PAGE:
“We don’t let boys hurt us. We hurt boys. Only boys.”
Maggie Tokuda-Hall (@emteehall)
Lisa Sterle (@lisa_sterle)
Review by Chris Ceary
Content warning/trigger warning: Graphic novel contains attempted sexual assault, sexual harassment, gendered violence, and major character death
Have you ever said to yourself: I wish someone would write Teen Wolf by way of Jennifer’s Body? I would love a graphic novel that is Mean Girls if Mean Girls was revenge horror? What if Pretty Little Liars had werewolves but also true feminism? If any of those questions resonate with you, may I direct you to your nearest comic store to pick up Squad.
Squad is the familiar story of a high school girl moving to a new town and trying to make it with the popular kids. There is just one important detail: the popular girls are werewolves who feed on boys every full moon. The rules are simple. Eat the bad boys, don’t eat close to home, and the squad sticks together. The problem with rules is, they have a way of falling apart.
Squad joins the ranks of stories (like Jennifer’s Body) that use cannibalism as a metaphor for reclaiming power in a world that robs young women of agency. The girls experience hunger that is sated when they devour the teenage boys who seek to harm them. As the new girl main character realizes, hunger can be pretty close to anger. As teenage girls growing up in a world of sexual violence, discrimination, and judgment, there is a lot of anger to go around. Tokuda-Hall’s choice to use hunger as a stand-in for anger is a brilliant touch because both having an appetite and expressing anger are things women are punished for in society. These girls are hungry. These girls are angry. They do not apologize for either.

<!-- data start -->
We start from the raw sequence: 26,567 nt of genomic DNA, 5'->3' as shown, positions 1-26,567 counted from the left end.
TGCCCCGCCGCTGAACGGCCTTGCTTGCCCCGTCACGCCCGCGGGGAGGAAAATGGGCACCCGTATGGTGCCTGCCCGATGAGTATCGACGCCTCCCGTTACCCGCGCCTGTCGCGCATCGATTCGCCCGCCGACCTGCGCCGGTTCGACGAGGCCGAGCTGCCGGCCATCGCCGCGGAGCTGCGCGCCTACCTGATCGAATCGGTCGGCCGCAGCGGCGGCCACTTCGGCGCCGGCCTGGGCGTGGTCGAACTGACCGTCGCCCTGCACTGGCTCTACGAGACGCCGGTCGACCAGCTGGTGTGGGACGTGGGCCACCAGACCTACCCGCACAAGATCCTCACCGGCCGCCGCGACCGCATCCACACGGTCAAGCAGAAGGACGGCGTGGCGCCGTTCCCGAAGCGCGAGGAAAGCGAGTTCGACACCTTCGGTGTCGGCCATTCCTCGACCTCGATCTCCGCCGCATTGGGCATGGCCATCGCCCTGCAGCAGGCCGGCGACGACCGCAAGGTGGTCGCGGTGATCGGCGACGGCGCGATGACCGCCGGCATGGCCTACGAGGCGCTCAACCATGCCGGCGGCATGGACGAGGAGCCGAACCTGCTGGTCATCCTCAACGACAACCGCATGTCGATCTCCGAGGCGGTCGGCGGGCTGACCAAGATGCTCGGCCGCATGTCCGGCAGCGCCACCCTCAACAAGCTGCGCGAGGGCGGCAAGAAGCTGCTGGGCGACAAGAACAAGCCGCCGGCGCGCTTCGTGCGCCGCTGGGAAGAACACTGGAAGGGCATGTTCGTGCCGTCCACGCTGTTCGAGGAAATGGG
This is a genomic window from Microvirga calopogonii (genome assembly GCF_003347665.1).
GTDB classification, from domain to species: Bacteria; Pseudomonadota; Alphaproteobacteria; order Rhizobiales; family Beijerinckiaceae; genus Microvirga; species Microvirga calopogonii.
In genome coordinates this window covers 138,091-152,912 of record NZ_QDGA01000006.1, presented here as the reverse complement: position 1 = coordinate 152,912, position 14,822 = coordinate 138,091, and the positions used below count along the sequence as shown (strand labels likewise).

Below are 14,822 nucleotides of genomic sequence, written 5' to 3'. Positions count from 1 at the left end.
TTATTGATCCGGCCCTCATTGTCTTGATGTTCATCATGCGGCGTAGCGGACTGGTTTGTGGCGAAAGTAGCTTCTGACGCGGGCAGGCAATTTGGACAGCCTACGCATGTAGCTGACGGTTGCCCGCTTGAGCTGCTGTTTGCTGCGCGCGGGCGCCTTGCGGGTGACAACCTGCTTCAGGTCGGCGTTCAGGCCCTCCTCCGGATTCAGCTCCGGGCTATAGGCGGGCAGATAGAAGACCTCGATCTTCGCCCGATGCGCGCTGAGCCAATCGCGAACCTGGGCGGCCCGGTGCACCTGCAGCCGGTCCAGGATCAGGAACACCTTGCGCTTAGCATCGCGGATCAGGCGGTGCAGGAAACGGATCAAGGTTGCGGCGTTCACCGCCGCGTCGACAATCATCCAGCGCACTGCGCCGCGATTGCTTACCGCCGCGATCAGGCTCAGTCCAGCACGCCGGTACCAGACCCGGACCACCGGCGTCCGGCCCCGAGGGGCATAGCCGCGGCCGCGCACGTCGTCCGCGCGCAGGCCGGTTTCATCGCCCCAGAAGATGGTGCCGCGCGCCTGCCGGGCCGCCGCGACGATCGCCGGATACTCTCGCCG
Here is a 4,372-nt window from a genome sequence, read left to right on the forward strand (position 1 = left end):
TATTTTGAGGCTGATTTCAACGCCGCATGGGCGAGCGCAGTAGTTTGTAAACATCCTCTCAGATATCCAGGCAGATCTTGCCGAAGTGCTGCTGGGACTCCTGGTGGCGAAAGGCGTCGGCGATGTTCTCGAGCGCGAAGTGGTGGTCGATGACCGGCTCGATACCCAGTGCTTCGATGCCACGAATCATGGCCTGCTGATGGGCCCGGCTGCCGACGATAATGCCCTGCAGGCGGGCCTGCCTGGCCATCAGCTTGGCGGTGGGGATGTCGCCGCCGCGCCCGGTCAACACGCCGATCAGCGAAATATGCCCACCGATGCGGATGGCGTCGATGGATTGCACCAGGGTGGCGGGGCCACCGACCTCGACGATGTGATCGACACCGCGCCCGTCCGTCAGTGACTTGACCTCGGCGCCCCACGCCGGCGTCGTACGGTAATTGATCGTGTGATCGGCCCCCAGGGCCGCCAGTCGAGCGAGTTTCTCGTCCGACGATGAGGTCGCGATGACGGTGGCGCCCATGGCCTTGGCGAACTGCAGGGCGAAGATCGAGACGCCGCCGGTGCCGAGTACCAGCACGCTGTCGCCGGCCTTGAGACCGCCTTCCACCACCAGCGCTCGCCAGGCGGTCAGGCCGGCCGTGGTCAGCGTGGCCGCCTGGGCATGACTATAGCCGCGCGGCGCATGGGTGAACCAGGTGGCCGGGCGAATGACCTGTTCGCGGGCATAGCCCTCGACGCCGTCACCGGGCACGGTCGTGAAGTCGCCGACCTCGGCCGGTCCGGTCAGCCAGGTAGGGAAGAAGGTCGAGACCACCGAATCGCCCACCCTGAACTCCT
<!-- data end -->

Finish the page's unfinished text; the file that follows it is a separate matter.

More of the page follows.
Squad is unapologetically focused on girls. Every major character is a woman. Casual jokes about menstruation and female masturbation are a refreshing breath of fresh air. The central romance of the story is also women loving women. In a story this focused on girls’ sexual desire and gaze, having the romance be Sapphic is the perfect bow on this gift.
The art further highlights the focus on the female gaze. While the girls are frequently naked–as is common in werewolf stories–the art style remains respectful, showing nakedness without sexualizing it. The focus is always on their power, not their beauty. The art also manages to be graphic without being gratuitous, which lets the violence be stark but avoids the problems of feeling exploitative. It is a careful balance that Lisa Sterle succeeds at masterfully.
GET IT NOW. Squad is one of the best graphic novels I have read in a long time. The minute I picked it up, I could not put it down. If you love queer, feminist stories and the spooky side of genre fiction, you will be in graphic novel heaven. It is perfect for Halloween or any time of year.